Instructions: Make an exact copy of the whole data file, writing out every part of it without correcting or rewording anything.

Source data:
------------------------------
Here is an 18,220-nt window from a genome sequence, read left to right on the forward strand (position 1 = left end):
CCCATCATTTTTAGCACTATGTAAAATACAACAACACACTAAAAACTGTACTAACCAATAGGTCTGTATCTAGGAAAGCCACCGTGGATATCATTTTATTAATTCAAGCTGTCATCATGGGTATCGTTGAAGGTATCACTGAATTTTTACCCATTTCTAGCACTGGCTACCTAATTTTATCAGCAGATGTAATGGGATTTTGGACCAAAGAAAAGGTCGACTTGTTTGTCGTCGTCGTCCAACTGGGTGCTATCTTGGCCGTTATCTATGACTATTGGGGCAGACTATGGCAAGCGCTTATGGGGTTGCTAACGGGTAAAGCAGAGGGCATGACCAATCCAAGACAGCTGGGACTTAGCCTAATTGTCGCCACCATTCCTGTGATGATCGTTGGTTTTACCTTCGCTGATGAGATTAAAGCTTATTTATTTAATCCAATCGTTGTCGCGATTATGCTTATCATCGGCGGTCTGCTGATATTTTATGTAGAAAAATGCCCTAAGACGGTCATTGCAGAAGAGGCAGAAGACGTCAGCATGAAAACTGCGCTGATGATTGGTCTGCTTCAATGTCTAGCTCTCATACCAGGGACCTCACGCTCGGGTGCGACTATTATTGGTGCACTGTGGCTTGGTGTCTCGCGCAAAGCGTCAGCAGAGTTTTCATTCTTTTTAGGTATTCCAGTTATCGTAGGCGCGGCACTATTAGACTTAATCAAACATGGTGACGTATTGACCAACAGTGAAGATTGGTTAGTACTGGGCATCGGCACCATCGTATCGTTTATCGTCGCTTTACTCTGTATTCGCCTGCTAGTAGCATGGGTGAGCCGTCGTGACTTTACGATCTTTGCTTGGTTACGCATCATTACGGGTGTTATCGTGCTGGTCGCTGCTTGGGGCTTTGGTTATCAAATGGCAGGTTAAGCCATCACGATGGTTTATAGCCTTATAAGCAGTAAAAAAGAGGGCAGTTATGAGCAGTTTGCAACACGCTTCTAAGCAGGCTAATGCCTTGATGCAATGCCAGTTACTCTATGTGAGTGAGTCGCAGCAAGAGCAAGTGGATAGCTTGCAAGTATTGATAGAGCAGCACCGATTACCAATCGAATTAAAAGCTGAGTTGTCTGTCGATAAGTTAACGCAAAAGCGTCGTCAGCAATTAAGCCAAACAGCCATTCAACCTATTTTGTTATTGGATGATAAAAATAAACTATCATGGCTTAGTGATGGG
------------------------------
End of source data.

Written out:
Here is an 18,220-nt window from a genome sequence, read left to right on the forward strand (position 1 = left end):
CCCATCATTTTTAGCACTATGTAAAATACAACAACACACTAAAAACTGTACTAACCAATAGGTCTGTATCTAGGAAAGCCACCGTGGATATCATTTTATTAATTCAAGCTGTCATCATGGGTATCGTTGAAGGTATCACTGAATTTTTACCCATTTCTAGCACTGGCTACCTAATTTTATCAGCAGATGTAATGGGATTTTGGACCAAAGAAAAGGTCGACTTGTTTGTCGTCGTCGTCCAACTGGGTGCTATCTTGGCCGTTATCTATGACTATTGGGGCAGACTATGGCAAGCGCTTATGGGGTTGCTAACGGGTAAAGCAGAGGGCATGACCAATCCAAGACAGCTGGGACTTAGCCTAATTGTCGCCACCATTCCTGTGATGATCGTTGGTTTTACCTTCGCTGATGAGATTAAAGCTTATTTATTTAATCCAATCGTTGTCGCGATTATGCTTATCATCGGCGGTCTGCTGATATTTTATGTAGAAAAATGCCCTAAGACGGTCATTGCAGAAGAGGCAGAAGACGTCAGCATGAAAACTGCGCTGATGATTGGTCTGCTTCAATGTCTAGCTCTCATACCAGGGACCTCACGCTCGGGTGCGACTATTATTGGTGCACTGTGGCTTGGTGTCTCGCGCAAAGCGTCAGCAGAGTTTTCATTCTTTTTAGGTATTCCAGTTATCGTAGGCGCGGCACTATTAGACTTAATCAAACATGGTGACGTATTGACCAACAGTGAAGATTGGTTAGTACTGGGCATCGGCACCATCGTATCGTTTATCGTCGCTTTACTCTGTATTCGCCTGCTAGTAGCATGGGTGAGCCGTCGTGACTTTACGATCTTTGCTTGGTTACGCATCATTACGGGTGTTATCGTGCTGGTCGCTGCTTGGGGCTTTGGTTATCAAATGGCAGGTTAAGCCATCACGATGGTTTATAGCCTTATAAGCAGTAAAAAAGAGGGCAGTTATGAGCAGTTTGCAACACGCTTCTAAGCAGGCTAATGCCTTGATGCAATGCCAGTTACTCTATGTGAGTGAGTCGCAGCAAGAGCAAGTGGATAGCTTGCAAGTATTGATAGAGCAGCACCGATTACCAATCGAATTAAAAGCTGAGTTGTCTGTCGATAAGTTAACGCAAAAGCGTCGTCAGCAATTAAGCCAAACAGCCATTCAACCTATTTTGTTATTGGATGATAAAAATAAACTATCATGGCTTAGTGATGGG